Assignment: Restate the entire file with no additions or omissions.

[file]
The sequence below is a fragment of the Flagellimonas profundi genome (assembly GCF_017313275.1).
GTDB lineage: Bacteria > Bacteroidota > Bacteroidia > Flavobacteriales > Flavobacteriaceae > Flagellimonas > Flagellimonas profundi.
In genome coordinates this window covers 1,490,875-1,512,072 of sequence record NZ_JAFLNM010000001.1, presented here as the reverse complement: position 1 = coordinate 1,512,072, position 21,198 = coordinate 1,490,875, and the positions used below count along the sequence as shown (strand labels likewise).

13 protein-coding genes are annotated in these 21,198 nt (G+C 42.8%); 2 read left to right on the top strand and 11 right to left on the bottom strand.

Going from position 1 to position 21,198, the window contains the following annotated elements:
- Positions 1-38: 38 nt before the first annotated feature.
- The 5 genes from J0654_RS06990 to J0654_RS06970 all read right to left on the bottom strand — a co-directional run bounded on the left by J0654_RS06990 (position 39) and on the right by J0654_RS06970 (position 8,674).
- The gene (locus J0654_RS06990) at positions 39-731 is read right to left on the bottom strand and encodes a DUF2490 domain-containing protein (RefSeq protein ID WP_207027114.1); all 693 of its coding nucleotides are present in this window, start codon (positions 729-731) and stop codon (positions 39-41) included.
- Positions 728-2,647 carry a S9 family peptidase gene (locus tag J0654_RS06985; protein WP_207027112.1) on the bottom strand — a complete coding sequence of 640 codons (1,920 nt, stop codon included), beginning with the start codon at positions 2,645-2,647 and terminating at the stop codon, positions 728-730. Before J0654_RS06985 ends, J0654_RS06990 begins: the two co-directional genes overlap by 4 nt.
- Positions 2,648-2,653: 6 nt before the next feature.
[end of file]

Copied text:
The sequence below is a fragment of the Flagellimonas profundi genome (assembly GCF_017313275.1).
GTDB lineage: Bacteria > Bacteroidota > Bacteroidia > Flavobacteriales > Flavobacteriaceae > Flagellimonas > Flagellimonas profundi.
In genome coordinates this window covers 1,490,875-1,512,072 of sequence record NZ_JAFLNM010000001.1, presented here as the reverse complement: position 1 = coordinate 1,512,072, position 21,198 = coordinate 1,490,875, and the positions used below count along the sequence as shown (strand labels likewise).

13 protein-coding genes are annotated in these 21,198 nt (G+C 42.8%); 2 read left to right on the top strand and 11 right to left on the bottom strand.

Going from position 1 to position 21,198, the window contains the following annotated elements:
- Positions 1-38: 38 nt before the first annotated feature.
- The 5 genes from J0654_RS06990 to J0654_RS06970 all read right to left on the bottom strand — a co-directional run bounded on the left by J0654_RS06990 (position 39) and on the right by J0654_RS06970 (position 8,674).
- The gene (locus J0654_RS06990) at positions 39-731 is read right to left on the bottom strand and encodes a DUF2490 domain-containing protein (RefSeq protein ID WP_207027114.1); all 693 of its coding nucleotides are present in this window, start codon (positions 729-731) and stop codon (positions 39-41) included.
- Positions 728-2,647 carry a S9 family peptidase gene (locus tag J0654_RS06985; protein WP_207027112.1) on the bottom strand — a complete coding sequence of 640 codons (1,920 nt, stop codon included), beginning with the start codon at positions 2,645-2,647 and terminating at the stop codon, positions 728-730. Before J0654_RS06985 ends, J0654_RS06990 begins: the two co-directional genes overlap by 4 nt.
- Positions 2,648-2,653: 6 nt before the next feature.